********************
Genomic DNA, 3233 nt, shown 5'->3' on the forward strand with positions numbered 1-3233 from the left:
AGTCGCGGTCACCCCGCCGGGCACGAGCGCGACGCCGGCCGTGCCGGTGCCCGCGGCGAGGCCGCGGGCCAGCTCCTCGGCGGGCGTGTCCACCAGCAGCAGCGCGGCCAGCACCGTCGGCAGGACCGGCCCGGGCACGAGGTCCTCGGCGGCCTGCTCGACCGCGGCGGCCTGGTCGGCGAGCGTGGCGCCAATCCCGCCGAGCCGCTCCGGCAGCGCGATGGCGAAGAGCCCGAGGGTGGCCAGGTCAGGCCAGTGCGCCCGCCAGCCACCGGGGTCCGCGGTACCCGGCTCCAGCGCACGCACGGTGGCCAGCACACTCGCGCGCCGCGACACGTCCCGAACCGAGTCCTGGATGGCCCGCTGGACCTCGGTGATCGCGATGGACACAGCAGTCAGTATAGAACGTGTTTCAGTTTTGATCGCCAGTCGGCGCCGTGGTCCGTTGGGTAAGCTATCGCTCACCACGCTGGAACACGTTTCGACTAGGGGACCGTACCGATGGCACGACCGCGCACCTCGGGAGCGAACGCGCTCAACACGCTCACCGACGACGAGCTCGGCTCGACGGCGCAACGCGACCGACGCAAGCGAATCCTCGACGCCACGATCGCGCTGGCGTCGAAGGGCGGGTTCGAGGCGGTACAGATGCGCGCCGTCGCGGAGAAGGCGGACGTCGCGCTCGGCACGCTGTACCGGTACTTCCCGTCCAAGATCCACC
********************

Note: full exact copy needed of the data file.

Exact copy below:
Genomic DNA, 3233 nt, shown 5'->3' on the forward strand with positions numbered 1-3233 from the left:
AGTCGCGGTCACCCCGCCGGGCACGAGCGCGACGCCGGCCGTGCCGGTGCCCGCGGCGAGGCCGCGGGCCAGCTCCTCGGCGGGCGTGTCCACCAGCAGCAGCGCGGCCAGCACCGTCGGCAGGACCGGCCCGGGCACGAGGTCCTCGGCGGCCTGCTCGACCGCGGCGGCCTGGTCGGCGAGCGTGGCGCCAATCCCGCCGAGCCGCTCCGGCAGCGCGATGGCGAAGAGCCCGAGGGTGGCCAGGTCAGGCCAGTGCGCCCGCCAGCCACCGGGGTCCGCGGTACCCGGCTCCAGCGCACGCACGGTGGCCAGCACACTCGCGCGCCGCGACACGTCCCGAACCGAGTCCTGGATGGCCCGCTGGACCTCGGTGATCGCGATGGACACAGCAGTCAGTATAGAACGTGTTTCAGTTTTGATCGCCAGTCGGCGCCGTGGTCCGTTGGGTAAGCTATCGCTCACCACGCTGGAACACGTTTCGACTAGGGGACCGTACCGATGGCACGACCGCGCACCTCGGGAGCGAACGCGCTCAACACGCTCACCGACGACGAGCTCGGCTCGACGGCGCAACGCGACCGACGCAAGCGAATCCTCGACGCCACGATCGCGCTGGCGTCGAAGGGCGGGTTCGAGGCGGTACAGATGCGCGCCGTCGCGGAGAAGGCGGACGTCGCGCTCGGCACGCTGTACCGGTACTTCCCGTCCAAGATCCACC